More and more corporate deals are expected to take place between London and Chinese firms, which will in turn, enable financial professionals to trade and hedge on the Chinese renminbi.
It was announced in 2014 that London was the first venue for trading renminbi in Europe and the deal between the Chicago Mercantile Exchange (CME) and the China Construction Bank (CCB) is the first of many partnerships, the Telegraph reports.
Head of international at CME, William Knottenbelt, believes that being able to transact during London hours is significant. “The ability to transact during London hours is of paramount importance to those institutions who value flexibility in managing their positions in markets where prices can move sharply in short periods of time,” Knottenbelt said.
After being deemed as “freely usable”, the International Monetary Fund will decide whether or not to give the currency special drawing rights – the yuan would then become a global reserve currency.
The Telegraph also said that the CCB became the first clearing bank for renminbi in Europe and Bank of China’s branches in Frankfurt and Paris were approved shortly after. 6 billion yuan transactions were made per day last year through CCB UK and according to the City of London, London markets hosted $61.5 billion worth of renminbi trading per day in 2014.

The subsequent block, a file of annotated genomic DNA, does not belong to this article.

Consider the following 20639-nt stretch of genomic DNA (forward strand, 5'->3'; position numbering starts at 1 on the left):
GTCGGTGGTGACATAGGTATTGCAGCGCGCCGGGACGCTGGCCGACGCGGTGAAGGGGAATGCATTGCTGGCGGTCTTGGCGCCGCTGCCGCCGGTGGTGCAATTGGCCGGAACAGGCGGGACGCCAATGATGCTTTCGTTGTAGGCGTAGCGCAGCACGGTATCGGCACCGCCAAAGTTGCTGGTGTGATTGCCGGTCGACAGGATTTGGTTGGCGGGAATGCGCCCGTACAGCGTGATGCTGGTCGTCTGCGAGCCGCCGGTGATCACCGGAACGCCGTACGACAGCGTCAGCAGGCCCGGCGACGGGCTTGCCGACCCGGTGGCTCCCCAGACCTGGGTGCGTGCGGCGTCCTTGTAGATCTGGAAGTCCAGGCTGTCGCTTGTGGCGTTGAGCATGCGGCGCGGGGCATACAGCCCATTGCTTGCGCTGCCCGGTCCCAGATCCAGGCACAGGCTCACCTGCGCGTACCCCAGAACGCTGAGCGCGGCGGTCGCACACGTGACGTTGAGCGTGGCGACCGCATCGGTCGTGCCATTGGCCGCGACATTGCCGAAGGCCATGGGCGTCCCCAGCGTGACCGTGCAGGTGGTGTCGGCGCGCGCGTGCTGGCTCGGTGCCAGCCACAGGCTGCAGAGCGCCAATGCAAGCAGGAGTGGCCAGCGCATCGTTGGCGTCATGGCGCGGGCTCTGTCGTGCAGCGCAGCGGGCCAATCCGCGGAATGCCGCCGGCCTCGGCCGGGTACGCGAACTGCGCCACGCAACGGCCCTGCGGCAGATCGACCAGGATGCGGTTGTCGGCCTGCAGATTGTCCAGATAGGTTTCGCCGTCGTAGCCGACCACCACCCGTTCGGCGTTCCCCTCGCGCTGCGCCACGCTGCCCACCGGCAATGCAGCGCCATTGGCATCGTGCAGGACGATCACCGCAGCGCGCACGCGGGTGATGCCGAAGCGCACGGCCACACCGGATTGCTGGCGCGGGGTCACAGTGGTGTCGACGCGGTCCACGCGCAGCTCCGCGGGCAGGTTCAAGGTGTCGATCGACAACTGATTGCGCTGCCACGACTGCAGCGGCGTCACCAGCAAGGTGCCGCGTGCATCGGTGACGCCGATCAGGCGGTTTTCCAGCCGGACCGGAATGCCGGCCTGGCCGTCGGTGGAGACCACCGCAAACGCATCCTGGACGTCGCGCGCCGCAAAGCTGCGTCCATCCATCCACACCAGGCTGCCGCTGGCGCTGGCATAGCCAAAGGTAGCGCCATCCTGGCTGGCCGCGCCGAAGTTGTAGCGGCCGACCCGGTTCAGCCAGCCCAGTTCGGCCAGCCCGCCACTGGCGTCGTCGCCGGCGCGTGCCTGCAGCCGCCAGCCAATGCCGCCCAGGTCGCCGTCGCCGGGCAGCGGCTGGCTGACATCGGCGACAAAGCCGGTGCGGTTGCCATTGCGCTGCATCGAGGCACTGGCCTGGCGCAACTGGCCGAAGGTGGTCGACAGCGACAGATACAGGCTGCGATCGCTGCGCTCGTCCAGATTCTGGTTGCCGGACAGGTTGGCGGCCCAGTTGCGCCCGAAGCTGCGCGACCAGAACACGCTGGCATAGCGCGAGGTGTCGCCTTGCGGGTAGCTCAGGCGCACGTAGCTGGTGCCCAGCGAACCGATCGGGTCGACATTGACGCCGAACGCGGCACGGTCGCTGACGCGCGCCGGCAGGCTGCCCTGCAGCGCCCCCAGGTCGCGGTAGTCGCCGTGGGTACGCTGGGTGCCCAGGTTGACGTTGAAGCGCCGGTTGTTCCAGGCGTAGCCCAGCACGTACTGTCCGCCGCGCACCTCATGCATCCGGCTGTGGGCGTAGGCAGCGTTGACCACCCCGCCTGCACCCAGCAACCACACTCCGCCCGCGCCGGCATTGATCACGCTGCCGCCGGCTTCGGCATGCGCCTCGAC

The top five sectors Asian fintech investors are interested in are data analytics, blockchain, lending, payments and regtech, according to Gary Hwa, EY regional managing partner.
On the third day of the Singapore Fintech Festival conference, there was a focus on specific applications of fintech innovation. One was trade finance, which is clearly is ripe for a revolution.
Kicking off day two of the Singapore Fintech Festival, Deloitte Chairman David Cruikshank said that fintech is significant for three reasons. First, customer expectations of services are higher than ever. Second, barriers to entry are lower than before. And finally, financial institutions (FIs) face a threat of what a competitor might do.
The EU and US’ shift in accounting standards may bring balance sheet losses and increase credit risk, according to James Elder, director of risk services at Standard & Poor’s (S&P) Global.